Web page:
Police officers provided a taxi service for a stranded father after he dialled 999 demanding a lift in the rain to avoid a soaking.

A police car reportedly picked up the unidentified man and his children from a flyover in Shoreham, West Sussex and drove them to a nearby bus stop after he threatened to lodge a complaint.

The man said he would call the Police Complaints Commissioner if officers refused to collect them.

A Sussex police spokesman said of the incident: "A passing police car did give him a lift to the adjacent A283 as he had young children with him.

"He was then left as he was able to wait for a bus or phone for a taxi. Clearly, 999 is for public use only in emergencies."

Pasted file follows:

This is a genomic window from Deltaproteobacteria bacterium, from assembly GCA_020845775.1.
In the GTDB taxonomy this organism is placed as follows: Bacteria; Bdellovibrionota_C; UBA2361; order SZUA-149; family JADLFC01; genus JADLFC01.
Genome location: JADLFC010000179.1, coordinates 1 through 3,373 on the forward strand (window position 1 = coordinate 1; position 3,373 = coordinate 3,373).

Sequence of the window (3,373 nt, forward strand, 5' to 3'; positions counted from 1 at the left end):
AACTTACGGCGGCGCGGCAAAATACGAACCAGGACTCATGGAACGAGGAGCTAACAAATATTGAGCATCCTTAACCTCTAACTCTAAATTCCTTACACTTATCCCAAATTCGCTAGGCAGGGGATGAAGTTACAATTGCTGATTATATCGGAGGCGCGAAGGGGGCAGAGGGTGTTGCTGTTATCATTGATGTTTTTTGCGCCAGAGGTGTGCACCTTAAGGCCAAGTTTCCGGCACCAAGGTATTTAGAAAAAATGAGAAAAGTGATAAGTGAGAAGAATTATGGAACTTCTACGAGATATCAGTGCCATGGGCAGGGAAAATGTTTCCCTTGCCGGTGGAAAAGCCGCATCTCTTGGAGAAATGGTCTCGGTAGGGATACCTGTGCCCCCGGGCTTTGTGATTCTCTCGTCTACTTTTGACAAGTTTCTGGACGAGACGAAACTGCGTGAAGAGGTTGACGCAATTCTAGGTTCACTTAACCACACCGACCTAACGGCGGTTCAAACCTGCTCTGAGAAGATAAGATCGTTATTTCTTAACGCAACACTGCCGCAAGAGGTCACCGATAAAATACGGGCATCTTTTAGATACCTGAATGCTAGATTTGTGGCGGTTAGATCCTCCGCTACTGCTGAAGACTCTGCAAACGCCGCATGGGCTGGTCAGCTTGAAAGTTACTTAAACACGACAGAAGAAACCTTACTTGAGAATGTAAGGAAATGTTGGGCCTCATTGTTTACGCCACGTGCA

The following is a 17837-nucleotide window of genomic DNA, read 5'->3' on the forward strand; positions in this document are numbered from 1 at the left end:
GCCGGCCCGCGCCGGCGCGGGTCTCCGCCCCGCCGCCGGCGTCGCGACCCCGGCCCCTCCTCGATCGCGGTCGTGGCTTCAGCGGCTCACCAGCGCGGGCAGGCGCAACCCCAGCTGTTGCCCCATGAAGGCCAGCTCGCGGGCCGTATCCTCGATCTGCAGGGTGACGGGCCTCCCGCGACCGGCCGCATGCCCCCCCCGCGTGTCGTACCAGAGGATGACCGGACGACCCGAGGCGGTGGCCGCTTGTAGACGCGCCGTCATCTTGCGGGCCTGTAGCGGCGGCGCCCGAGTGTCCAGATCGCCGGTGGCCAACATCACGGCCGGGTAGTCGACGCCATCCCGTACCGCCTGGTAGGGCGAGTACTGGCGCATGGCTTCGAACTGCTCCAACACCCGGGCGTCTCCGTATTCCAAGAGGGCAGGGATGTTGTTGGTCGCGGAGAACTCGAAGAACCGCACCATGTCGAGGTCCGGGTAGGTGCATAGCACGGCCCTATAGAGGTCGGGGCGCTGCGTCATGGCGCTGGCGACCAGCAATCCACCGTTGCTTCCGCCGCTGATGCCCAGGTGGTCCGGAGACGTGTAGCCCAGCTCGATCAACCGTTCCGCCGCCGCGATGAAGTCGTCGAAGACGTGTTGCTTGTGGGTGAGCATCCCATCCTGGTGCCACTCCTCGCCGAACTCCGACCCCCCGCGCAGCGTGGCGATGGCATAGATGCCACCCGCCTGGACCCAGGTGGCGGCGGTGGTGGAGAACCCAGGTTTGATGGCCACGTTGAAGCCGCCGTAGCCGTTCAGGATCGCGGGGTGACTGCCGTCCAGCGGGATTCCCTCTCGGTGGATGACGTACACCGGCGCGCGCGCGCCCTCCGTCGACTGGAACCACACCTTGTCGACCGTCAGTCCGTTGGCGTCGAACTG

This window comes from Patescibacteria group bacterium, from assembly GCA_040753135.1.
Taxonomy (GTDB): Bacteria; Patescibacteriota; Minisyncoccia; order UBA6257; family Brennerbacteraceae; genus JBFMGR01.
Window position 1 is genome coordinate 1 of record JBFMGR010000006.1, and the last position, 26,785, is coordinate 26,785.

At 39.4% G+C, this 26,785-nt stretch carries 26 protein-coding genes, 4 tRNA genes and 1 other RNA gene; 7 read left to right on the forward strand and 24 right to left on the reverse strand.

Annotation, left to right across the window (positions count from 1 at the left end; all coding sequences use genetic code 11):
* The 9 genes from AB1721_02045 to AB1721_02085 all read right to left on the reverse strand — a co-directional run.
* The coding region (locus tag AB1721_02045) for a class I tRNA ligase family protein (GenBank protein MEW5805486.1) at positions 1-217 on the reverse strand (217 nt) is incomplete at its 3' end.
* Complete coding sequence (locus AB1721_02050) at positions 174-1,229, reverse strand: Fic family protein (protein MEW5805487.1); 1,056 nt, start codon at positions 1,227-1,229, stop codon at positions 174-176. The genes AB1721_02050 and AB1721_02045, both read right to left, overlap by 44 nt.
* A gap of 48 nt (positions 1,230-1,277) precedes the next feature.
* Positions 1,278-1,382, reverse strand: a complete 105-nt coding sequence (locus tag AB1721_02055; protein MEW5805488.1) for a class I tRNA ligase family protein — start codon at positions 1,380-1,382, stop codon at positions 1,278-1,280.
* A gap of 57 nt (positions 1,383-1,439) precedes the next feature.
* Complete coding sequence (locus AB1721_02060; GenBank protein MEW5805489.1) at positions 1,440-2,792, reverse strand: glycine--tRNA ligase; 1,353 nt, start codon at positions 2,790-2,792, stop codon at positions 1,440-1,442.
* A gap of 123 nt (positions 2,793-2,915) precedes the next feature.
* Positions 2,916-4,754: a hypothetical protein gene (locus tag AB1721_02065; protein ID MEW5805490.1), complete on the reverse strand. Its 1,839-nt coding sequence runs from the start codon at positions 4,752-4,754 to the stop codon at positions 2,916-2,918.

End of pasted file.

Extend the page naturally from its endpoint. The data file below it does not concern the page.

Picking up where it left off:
"He was lucky he was not dealt with for wasting police time," reported Metro.

Details of the bizarre incident emerged after a local policeman posted it on Facebook.

Street pastor Ian Chisnall, who unsuccessfully ran for the position of Sussex Police and Crime Commissioner last year said: "It was not an emergency, but full credit to the police - they helped some children and deserve a gold star."

Matthew Sinclair, chief executive of the TaxPayers' Alliance, also condemned the wasteful use of resources.

"It's ridiculous that this essential service was used for such a trivial issue," he said.

"Taxpayers expect police to spend their time protecting the public from crime, not act as a taxi service."

In June this year a Birmingham man dialled 999 to complain about a prostitute's appearance.

West Mercia Police said that he made the complaint under the Sale of Goods Act, claiming that the woman had made out that she was better-looking than she actually was.